He added that the aircraft landed at the airport as a precaution in line with the airport’s normal safety procedure.

Police, fire and ambulance were also on scene.

Landslide kills 6 and injures 1 in China

Landslide Alert

Local officials reported on Friday that six people were killed and one was injured in a rain-triggered landslide in Guangdong province. The incident took place at around 5:00 p.m. (local time) on Thursday in Heping county of Heyuan city. Preliminary reports said two people died, two suffered injuries and three others went missing. More than 200 soldiers, village officials and militia members took part in the search and rescue operation. By early Friday morning, the bodies of the three missing individuals were recovered, while one of the injured passed away when medical treatment failed. Guangdong has been pounded by heavy downpours over the past three days.

MERS virus is exposed to hospital workers in the USA

MERS Virus Alert

A strange new illness that the media claims originated in the Middle East has struck dozens of hospital workers and potentially many others across Florida and throughout the Southeast. reports that the MERS virus, also known as Middle East Respiratory Syndrome, can kill up to one-third of people who contract it, and it has no known cure.
The disease is said to have originated in one man, a 44-year-old hospital worker from Saudi Arabia who was recently quarantined at Dr. Phillips Hospital in Orlando. The man tested positive for the disease after traveling to Orlando via London and a few other stops along the way. He reportedly began feeling ill in London, describing muscle aches and other symptoms, and was later evaluated.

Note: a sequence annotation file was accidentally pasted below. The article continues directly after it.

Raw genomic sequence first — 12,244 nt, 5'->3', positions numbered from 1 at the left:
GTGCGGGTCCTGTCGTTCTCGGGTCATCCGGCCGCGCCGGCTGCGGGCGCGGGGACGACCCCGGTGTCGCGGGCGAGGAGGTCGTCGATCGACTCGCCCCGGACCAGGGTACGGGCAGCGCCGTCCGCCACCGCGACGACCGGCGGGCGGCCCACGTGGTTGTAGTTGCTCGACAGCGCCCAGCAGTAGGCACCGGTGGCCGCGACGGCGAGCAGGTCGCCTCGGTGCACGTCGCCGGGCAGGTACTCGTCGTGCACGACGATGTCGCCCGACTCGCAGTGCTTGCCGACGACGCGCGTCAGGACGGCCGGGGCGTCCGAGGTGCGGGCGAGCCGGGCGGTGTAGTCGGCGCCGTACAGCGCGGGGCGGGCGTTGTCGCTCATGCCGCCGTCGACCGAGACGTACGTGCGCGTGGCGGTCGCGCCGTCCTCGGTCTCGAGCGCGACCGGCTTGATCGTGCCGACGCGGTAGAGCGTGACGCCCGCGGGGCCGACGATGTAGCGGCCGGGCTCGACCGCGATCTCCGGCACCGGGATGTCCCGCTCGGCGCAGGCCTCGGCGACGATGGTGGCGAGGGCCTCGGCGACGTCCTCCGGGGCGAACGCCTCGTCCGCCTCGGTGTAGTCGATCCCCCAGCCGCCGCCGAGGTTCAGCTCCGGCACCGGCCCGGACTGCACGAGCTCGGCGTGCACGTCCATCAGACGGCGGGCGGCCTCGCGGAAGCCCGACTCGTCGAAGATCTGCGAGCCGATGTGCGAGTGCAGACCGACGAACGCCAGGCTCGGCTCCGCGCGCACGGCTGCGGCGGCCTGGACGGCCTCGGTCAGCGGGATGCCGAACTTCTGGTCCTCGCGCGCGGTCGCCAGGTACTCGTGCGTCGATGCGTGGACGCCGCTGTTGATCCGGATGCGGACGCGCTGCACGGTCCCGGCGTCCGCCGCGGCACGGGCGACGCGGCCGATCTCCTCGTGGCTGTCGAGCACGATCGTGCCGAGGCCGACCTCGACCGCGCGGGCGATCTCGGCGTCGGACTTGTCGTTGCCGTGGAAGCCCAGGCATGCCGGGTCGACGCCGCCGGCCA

Dr. Antonio Crespo, an infectious disease specialist at the hospital who is now treating the Saudi man, told the media that the patient took flu medicine along with an antibiotic that he brought with him from Saudi Arabia. When symptoms persisted, the man was tested for various diseases and came up positive for MERS, which has a very high mortality rate.
The man was immediately quarantined, but after word got out about the infection, many who may have come into contact with him during his travels were notified that they, too, could have been infected. Other travelers on the planes with him during his layovers, for instance, could have become infected with MERS as well, including one woman who was notified by her local health department.
“They informed me that there was a confirmed case of the MERS virus from my flight from Atlanta to Orlando,” stated the woman to ClickOrlando, requesting that her identity be withheld. “I was really scared.”
According to reports, the woman received a letter from her State Health Department explaining the situation and asking her to watch for high fever, cough, difficulty breathing, wheezing, or pain when coughing or breathing deeply. She and others on the plane, including her husband, who was traveling with her, were told to monitor their temperatures daily for 14 days.